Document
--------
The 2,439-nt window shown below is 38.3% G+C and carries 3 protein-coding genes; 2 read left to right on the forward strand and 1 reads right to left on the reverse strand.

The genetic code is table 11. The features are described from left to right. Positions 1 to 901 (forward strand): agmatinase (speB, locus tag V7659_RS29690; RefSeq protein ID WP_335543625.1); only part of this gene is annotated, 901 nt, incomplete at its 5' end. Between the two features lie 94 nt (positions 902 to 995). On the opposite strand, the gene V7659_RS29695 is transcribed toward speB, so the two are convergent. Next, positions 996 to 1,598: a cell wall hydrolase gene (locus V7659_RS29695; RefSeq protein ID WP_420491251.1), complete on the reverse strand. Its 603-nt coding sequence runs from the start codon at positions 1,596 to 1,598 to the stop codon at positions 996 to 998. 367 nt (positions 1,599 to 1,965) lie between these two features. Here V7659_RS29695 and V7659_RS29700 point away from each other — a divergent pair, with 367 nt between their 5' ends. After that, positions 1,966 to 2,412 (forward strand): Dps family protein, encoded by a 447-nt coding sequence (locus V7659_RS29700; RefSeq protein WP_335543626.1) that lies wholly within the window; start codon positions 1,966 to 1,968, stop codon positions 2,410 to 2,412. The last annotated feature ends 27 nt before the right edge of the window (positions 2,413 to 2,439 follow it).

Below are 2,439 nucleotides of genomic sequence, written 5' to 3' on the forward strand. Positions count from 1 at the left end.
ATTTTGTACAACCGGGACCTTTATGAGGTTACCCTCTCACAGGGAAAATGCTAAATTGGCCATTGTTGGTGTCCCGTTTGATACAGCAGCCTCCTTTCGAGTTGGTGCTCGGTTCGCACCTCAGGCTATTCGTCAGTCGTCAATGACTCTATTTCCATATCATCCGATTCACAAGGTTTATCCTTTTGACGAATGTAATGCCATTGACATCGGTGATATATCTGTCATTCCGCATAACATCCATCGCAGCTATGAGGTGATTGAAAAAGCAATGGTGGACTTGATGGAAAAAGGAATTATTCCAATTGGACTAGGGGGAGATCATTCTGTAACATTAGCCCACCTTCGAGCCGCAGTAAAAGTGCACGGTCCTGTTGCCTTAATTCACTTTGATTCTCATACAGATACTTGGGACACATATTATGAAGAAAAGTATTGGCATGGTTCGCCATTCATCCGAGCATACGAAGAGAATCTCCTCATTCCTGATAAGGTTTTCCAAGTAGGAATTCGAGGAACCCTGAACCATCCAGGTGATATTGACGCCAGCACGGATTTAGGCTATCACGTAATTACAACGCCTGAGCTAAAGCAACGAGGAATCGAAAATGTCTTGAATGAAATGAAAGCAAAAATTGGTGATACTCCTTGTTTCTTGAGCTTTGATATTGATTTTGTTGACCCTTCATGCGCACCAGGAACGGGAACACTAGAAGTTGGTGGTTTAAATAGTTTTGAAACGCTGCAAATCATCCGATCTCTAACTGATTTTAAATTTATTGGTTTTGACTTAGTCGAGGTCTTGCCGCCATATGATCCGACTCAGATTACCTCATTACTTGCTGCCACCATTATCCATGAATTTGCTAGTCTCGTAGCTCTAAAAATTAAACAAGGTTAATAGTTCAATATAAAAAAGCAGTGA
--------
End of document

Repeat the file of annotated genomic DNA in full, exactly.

The 2,439-nt window shown below is 38.3% G+C and carries 3 protein-coding genes; 2 read left to right on the forward strand and 1 reads right to left on the reverse strand.

The genetic code is table 11. The features are described from left to right. Positions 1 to 901 (forward strand): agmatinase (speB, locus tag V7659_RS29690; RefSeq protein ID WP_335543625.1); only part of this gene is annotated, 901 nt, incomplete at its 5' end. Between the two features lie 94 nt (positions 902 to 995). On the opposite strand, the gene V7659_RS29695 is transcribed toward speB, so the two are convergent. Next, positions 996 to 1,598: a cell wall hydrolase gene (locus V7659_RS29695; RefSeq protein ID WP_420491251.1), complete on the reverse strand. Its 603-nt coding sequence runs from the start codon at positions 1,596 to 1,598 to the stop codon at positions 996 to 998. 367 nt (positions 1,599 to 1,965) lie between these two features. Here V7659_RS29695 and V7659_RS29700 point away from each other — a divergent pair, with 367 nt between their 5' ends. After that, positions 1,966 to 2,412 (forward strand): Dps family protein, encoded by a 447-nt coding sequence (locus V7659_RS29700; RefSeq protein WP_335543626.1) that lies wholly within the window; start codon positions 1,966 to 1,968, stop codon positions 2,410 to 2,412. The last annotated feature ends 27 nt before the right edge of the window (positions 2,413 to 2,439 follow it).

Below are 2,439 nucleotides of genomic sequence, written 5' to 3' on the forward strand. Positions count from 1 at the left end.
ATTTTGTACAACCGGGACCTTTATGAGGTTACCCTCTCACAGGGAAAATGCTAAATTGGCCATTGTTGGTGTCCCGTTTGATACAGCAGCCTCCTTTCGAGTTGGTGCTCGGTTCGCACCTCAGGCTATTCGTCAGTCGTCAATGACTCTATTTCCATATCATCCGATTCACAAGGTTTATCCTTTTGACGAATGTAATGCCATTGACATCGGTGATATATCTGTCATTCCGCATAACATCCATCGCAGCTATGAGGTGATTGAAAAAGCAATGGTGGACTTGATGGAAAAAGGAATTATTCCAATTGGACTAGGGGGAGATCATTCTGTAACATTAGCCCACCTTCGAGCCGCAGTAAAAGTGCACGGTCCTGTTGCCTTAATTCACTTTGATTCTCATACAGATACTTGGGACACATATTATGAAGAAAAGTATTGGCATGGTTCGCCATTCATCCGAGCATACGAAGAGAATCTCCTCATTCCTGATAAGGTTTTCCAAGTAGGAATTCGAGGAACCCTGAACCATCCAGGTGATATTGACGCCAGCACGGATTTAGGCTATCACGTAATTACAACGCCTGAGCTAAAGCAACGAGGAATCGAAAATGTCTTGAATGAAATGAAAGCAAAAATTGGTGATACTCCTTGTTTCTTGAGCTTTGATATTGATTTTGTTGACCCTTCATGCGCACCAGGAACGGGAACACTAGAAGTTGGTGGTTTAAATAGTTTTGAAACGCTGCAAATCATCCGATCTCTAACTGATTTTAAATTTATTGGTTTTGACTTAGTCGAGGTCTTGCCGCCATATGATCCGACTCAGATTACCTCATTACTTGCTGCCACCATTATCCATGAATTTGCTAGTCTCGTAGCTCTAAAAATTAAACAAGGTTAATAGTTCAATATAAAAAAGCAGTGA